Posts Tagged: Burkhard Theory

Quit this One Habit to Improve your Customer’s Experience

August 19th, 2015

There is the idea of “moments of truth” in service. This concept basically represents every time we interact with a customer that we have a moment to impress, do our best, or make the interaction either positive or negative.

In a restaurant, when your hostess or waiter doesn’t bring you your menu for 10 minutes, it is a negative thing – not a good moment of truth. When the waitress finally arrives at your table, s/he explains that s/he had just arrived and all the servers are transitioning shifts and juggling tables. Thanks, I think. This is an excuse. The words offer me no value, and it actually makes me feel even more frustrated. All I wanted was an apology and a chance to order. The comments made nothing better. I really don’t care about why.

Over years of study and real world application, “Burkhard leaders” have learned that making an excuse at any time in service with a customer, peer, boss, vendor or friend never adds value or improves the mistake. An excuse always makes things worse. No one wants to hear you give an excuse. We just want it fixed and done right. The excuse drags out the negative moment and in fact, adds another negative moment of truth. Instead, when you offer me a solution to fix whatever broke, you could win me over forever!

No excuses

Apply this thinking to your own world at work or in your home life. All day long someone makes an excuse on why you did not get a response to the email, why they did not attend your important meeting, or finish the project. Giving any excuse simply makes it worse, right? When your son does not clean up his room or do his assigned chore. Which is worse: the missed work or what he has to say about why it’s not done? Johnny came over and we got distracted. Or, I got my homework done instead. We don’t need all that from a teenager! If he understood “No Excuses”, he would simply go up stairs and clean his room and tell you when it was done. Nothing extra, nothing more. No excuses.

No Excuses is a core value of our companies. No Excuses is about how we act and react in moments of providing service. At the Outside-In® Companies, we try very hard when we make a mistake. Yes, we make them too! Our playbook is to fix what broke. Apologize. But never, ever make an excuse. When we do it well (offering a fix instead of an excuse), there is no drama to discuss, no flames to fan. It is simply matter of fact. Fixed. Done. Over. I like to think this is about running head first into the problem. Get it over with. But for goodness sakes, don’t try and over-explain the why.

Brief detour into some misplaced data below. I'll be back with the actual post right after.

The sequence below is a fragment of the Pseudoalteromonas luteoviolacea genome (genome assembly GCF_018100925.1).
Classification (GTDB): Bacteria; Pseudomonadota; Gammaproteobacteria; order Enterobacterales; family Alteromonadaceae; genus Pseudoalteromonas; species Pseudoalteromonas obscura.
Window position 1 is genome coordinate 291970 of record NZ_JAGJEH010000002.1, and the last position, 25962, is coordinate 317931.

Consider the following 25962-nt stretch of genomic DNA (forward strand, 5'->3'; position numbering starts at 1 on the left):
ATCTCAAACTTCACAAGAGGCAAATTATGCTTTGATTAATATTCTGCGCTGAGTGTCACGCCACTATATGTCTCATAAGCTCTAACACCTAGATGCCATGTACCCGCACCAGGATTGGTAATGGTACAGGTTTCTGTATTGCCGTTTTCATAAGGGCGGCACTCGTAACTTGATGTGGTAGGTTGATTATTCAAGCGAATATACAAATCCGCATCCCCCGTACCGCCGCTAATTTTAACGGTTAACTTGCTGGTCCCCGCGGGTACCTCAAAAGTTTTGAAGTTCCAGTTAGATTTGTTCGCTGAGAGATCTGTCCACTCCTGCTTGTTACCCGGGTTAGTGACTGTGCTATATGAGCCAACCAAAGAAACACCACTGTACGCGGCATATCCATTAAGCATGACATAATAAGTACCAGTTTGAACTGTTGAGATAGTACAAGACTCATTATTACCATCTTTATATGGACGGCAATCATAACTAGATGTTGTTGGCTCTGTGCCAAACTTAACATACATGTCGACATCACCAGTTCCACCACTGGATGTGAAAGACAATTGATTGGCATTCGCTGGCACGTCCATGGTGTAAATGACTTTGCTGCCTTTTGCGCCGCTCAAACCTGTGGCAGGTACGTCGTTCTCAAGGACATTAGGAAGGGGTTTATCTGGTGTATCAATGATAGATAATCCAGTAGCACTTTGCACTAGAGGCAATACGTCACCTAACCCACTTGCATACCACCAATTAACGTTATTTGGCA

Win over your customer by quitting the habit of making excuses. No Excuses means no drama. No Excuses means action. No Excuses means taking one on the chin and not feeling like you have to explain yourself away. All we want as customers is what we asked for. Nothing more.

What is your personal culture?

October 12th, 2011

Last week, I heard my father speak to several hundred high school students about the realities of today’s workforce and workplace. Several days later when Steve Jobs passed, I made an interesting connection. Jobs was the world’s ultimate contrarian. In a famous speech at Stanford, he challenged the college graduating class to be careful about spending too many days doing things they don’t like. Spend every day like it is your last, he encouraged them. “Do what you believe is great work, and the only way to do great work is to love what you do. If you haven’t found it yet, keep looking. And don’t settle,” said Jobs. There was such a parallel between Job’s speech and my father’s address that I had to share.

My dad’s first key point was that when you are young, you do not know yourself. You’re made up of other peoples’ ideas, thoughts, values and opinions. It is your family values and your friends that make up what you believe in and what you stand for. You begin to figure yourself out in your high school and college years – you don’t learn your personal culture or “culture of one” from the educational system.

Even once we’ve figured out our culture of one, my father believes that few of us know how to truly maximize ourselves. There is always a gap between who we are and what we are capable of. Having awareness of that gap is the first step of maximizing your potential. My father believes it is a leaders job to challenge folks to work on and close their gap.

At CBI Group, closing the gap is a big part of my goal as an employer. I have created an environment where people can both figure out and live their culture of one. I challenge them to define their gap — the gap between what they are capable of and what they are currently producing. This is what culture can be — how leaders can unleash the best in people.

This “Burkhard Theory” is something I have heard my father talk about hundreds of times, for most days of my life, in fact. I have worked on my “culture on one” and I live each day to maximize what I am capable of. I am not smarter, more gifted, blessed or special than anyone else. I just work harder at improving myself and that gives me confidence. This is our contribution. This is what we stand for. And those are my dad’s words. I simply chose to live them.

We can all take a page from Steve Jobs and his life. Hope you enjoyed the talk.

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